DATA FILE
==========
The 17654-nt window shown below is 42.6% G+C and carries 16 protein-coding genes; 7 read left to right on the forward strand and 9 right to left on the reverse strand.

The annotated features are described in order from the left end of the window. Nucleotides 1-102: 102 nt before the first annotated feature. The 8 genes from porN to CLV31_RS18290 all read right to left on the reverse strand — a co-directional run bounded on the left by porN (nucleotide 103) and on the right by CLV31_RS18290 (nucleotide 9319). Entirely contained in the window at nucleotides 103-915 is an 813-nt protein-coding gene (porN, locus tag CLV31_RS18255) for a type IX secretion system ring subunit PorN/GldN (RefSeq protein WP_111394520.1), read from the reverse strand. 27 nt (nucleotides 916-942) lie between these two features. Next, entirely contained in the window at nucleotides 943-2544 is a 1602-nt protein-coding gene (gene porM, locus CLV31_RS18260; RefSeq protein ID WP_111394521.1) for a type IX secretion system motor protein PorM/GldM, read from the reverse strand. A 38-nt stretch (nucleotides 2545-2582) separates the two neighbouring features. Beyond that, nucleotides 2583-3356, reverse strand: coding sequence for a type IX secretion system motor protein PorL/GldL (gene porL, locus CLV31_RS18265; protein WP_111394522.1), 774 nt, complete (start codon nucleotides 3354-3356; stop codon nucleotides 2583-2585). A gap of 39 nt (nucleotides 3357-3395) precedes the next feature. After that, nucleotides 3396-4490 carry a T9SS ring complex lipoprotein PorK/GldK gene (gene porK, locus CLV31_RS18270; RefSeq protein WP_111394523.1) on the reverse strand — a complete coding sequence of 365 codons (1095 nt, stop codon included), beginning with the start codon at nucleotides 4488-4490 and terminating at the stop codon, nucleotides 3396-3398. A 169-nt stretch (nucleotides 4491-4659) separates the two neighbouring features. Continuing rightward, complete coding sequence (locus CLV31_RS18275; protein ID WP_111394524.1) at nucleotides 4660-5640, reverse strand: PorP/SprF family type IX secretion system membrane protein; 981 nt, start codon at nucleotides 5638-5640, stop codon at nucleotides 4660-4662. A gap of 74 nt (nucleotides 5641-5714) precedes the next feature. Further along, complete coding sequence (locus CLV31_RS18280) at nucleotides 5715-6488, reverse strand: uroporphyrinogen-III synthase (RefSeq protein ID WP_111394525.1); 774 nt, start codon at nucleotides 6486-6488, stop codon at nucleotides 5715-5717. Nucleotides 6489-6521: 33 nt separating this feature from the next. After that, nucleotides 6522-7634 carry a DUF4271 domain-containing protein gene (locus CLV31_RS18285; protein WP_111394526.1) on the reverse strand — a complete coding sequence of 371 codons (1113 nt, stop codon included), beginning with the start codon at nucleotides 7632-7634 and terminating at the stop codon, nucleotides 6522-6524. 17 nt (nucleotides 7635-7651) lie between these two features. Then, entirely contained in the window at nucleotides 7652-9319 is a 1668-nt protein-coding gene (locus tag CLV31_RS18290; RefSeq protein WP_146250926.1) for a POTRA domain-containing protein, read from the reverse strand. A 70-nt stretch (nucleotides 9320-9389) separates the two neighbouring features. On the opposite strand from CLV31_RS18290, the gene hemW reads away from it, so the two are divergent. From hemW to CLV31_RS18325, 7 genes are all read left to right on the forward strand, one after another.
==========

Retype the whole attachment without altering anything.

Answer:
The 17654-nt window shown below is 42.6% G+C and carries 16 protein-coding genes; 7 read left to right on the forward strand and 9 right to left on the reverse strand.

The annotated features are described in order from the left end of the window. Nucleotides 1-102: 102 nt before the first annotated feature. The 8 genes from porN to CLV31_RS18290 all read right to left on the reverse strand — a co-directional run bounded on the left by porN (nucleotide 103) and on the right by CLV31_RS18290 (nucleotide 9319). Entirely contained in the window at nucleotides 103-915 is an 813-nt protein-coding gene (porN, locus tag CLV31_RS18255) for a type IX secretion system ring subunit PorN/GldN (RefSeq protein WP_111394520.1), read from the reverse strand. 27 nt (nucleotides 916-942) lie between these two features. Next, entirely contained in the window at nucleotides 943-2544 is a 1602-nt protein-coding gene (gene porM, locus CLV31_RS18260; RefSeq protein ID WP_111394521.1) for a type IX secretion system motor protein PorM/GldM, read from the reverse strand. A 38-nt stretch (nucleotides 2545-2582) separates the two neighbouring features. Beyond that, nucleotides 2583-3356, reverse strand: coding sequence for a type IX secretion system motor protein PorL/GldL (gene porL, locus CLV31_RS18265; protein WP_111394522.1), 774 nt, complete (start codon nucleotides 3354-3356; stop codon nucleotides 2583-2585). A gap of 39 nt (nucleotides 3357-3395) precedes the next feature. After that, nucleotides 3396-4490 carry a T9SS ring complex lipoprotein PorK/GldK gene (gene porK, locus CLV31_RS18270; RefSeq protein WP_111394523.1) on the reverse strand — a complete coding sequence of 365 codons (1095 nt, stop codon included), beginning with the start codon at nucleotides 4488-4490 and terminating at the stop codon, nucleotides 3396-3398. A 169-nt stretch (nucleotides 4491-4659) separates the two neighbouring features. Continuing rightward, complete coding sequence (locus CLV31_RS18275; protein ID WP_111394524.1) at nucleotides 4660-5640, reverse strand: PorP/SprF family type IX secretion system membrane protein; 981 nt, start codon at nucleotides 5638-5640, stop codon at nucleotides 4660-4662. A gap of 74 nt (nucleotides 5641-5714) precedes the next feature. Further along, complete coding sequence (locus CLV31_RS18280) at nucleotides 5715-6488, reverse strand: uroporphyrinogen-III synthase (RefSeq protein ID WP_111394525.1); 774 nt, start codon at nucleotides 6486-6488, stop codon at nucleotides 5715-5717. Nucleotides 6489-6521: 33 nt separating this feature from the next. After that, nucleotides 6522-7634 carry a DUF4271 domain-containing protein gene (locus CLV31_RS18285; protein WP_111394526.1) on the reverse strand — a complete coding sequence of 371 codons (1113 nt, stop codon included), beginning with the start codon at nucleotides 7632-7634 and terminating at the stop codon, nucleotides 6522-6524. 17 nt (nucleotides 7635-7651) lie between these two features. Then, entirely contained in the window at nucleotides 7652-9319 is a 1668-nt protein-coding gene (locus tag CLV31_RS18290; RefSeq protein WP_146250926.1) for a POTRA domain-containing protein, read from the reverse strand. A 70-nt stretch (nucleotides 9320-9389) separates the two neighbouring features. On the opposite strand from CLV31_RS18290, the gene hemW reads away from it, so the two are divergent. From hemW to CLV31_RS18325, 7 genes are all read left to right on the forward strand, one after another.